Changing the Game in Reporting of Health Disparities
Many of us were drawn to health careers because we wanted to improve the lives of people in our communities. Our social justice orientations keep us engaged and fighting for the nation’s health in spite of budget cuts that threaten preventative services and health care safety nets for vulnerable populations. Public health and other health discipline’s journals and conferences often focus on social justice and health disparities.
Yet, our research reports often fall short of truly identifying the upstream social determinants of health and directly and honestly addressing health disparities. All too often, research reports rely on atheoretical research designs that examine associations between health outcomes and some human characteristic(s). These fishing expeditions for correlates of poor health, of course, sometimes yield surprising findings, but too often, the conclusions drawn are reported as:
“sexual orientation is a risk factor for (fill-in-the-blank health problem)”
“minority racial/ethnic identification was associated with lower income”
“gender was a predictor of slower job advancement”
“the lowest income group had the highest rates of obesity”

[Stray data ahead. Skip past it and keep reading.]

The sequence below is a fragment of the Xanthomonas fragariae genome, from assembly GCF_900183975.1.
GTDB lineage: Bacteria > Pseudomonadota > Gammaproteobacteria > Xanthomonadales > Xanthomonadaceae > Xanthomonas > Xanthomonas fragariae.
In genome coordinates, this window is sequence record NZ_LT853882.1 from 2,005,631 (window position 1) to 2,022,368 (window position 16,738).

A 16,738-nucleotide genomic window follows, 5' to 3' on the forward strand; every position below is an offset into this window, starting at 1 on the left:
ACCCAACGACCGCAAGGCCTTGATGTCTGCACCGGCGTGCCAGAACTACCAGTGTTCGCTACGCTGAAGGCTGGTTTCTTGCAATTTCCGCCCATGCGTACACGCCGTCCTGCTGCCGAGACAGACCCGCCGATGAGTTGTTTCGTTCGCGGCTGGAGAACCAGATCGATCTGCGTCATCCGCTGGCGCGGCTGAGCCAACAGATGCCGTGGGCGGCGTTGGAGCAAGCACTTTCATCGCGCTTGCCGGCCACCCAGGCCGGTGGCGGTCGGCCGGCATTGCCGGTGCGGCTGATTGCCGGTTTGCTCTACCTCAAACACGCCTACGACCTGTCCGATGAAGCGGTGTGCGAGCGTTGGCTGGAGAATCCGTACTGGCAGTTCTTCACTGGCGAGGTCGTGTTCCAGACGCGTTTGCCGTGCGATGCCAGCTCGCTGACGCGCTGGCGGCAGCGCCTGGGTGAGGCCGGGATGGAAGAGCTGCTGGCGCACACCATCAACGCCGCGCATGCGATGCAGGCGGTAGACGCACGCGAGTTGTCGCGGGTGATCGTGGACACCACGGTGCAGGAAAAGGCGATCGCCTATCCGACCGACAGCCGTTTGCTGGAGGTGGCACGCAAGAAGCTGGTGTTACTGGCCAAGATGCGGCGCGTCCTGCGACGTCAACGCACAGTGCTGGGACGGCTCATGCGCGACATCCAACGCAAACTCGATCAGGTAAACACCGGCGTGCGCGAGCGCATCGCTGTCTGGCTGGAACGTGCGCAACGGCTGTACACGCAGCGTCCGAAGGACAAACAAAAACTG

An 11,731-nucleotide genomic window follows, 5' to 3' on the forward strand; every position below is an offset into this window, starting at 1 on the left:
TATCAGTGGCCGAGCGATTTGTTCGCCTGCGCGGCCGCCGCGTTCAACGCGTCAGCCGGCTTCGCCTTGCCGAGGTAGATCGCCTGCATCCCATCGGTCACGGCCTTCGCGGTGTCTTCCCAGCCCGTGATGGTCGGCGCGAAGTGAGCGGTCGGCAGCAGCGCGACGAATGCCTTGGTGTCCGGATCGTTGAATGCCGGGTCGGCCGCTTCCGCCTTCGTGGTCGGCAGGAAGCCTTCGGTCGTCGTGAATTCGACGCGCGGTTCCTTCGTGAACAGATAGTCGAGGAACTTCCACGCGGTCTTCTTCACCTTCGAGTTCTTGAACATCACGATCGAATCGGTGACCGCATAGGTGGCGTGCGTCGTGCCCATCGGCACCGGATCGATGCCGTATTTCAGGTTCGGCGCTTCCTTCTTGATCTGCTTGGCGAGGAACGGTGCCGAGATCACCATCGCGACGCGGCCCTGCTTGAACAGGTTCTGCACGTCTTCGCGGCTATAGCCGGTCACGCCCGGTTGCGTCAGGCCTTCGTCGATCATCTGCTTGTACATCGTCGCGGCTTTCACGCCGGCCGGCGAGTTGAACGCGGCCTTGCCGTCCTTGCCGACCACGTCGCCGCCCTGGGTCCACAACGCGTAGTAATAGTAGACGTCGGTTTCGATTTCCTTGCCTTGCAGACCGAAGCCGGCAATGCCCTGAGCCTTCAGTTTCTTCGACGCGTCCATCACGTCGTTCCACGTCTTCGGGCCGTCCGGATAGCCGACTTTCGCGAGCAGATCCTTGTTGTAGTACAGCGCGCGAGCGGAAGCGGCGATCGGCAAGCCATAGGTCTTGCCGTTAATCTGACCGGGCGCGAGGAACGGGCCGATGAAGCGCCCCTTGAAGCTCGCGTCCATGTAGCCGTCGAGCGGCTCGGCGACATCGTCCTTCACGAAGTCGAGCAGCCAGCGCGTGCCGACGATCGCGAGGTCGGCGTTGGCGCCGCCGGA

In these examples, it is most likely that sexual orientation, racial/ethnic identity, and gender were proxies for heterosexism, racism, sexism, and classism, and not the cause or contributor to the health issue. Without a theoretical framework in which to view identities, minority or majority, we can unintentionally blame the individual who has that identity for any social shortcomings (less educated) or health problems (those poor people have terrible diets). If we truly embrace an ecological view of the world, we should not tolerate simplistic and incomplete statements that link individual identities to health outcomes in direct fashion, but insist that our own research reports complicate these relationships. If we at least place our research questions within the larger context of a theoretical framework, we can show how our findings support or challenge those theories, without making sweeping and inaccurate generalizations such as “lesbian identity is a risk factor for obesity.” We would make sure that our study design accounted for or included measures of heterosexism and sexism, or we clearly outline why we are not measuring those critical factors. We take care in how we frame our conclusions so that right wing politicians do not take them as evidence that immigrants, women, people of color, LGBTQ folks, poor people, and others already at the bottom of the heap, are blamed for their poor health and punished by policies that even further limit their access to quality health care.
So I am calling for us to “name the ism” when we report health disparities and not inadvertently contribute to our own oppression.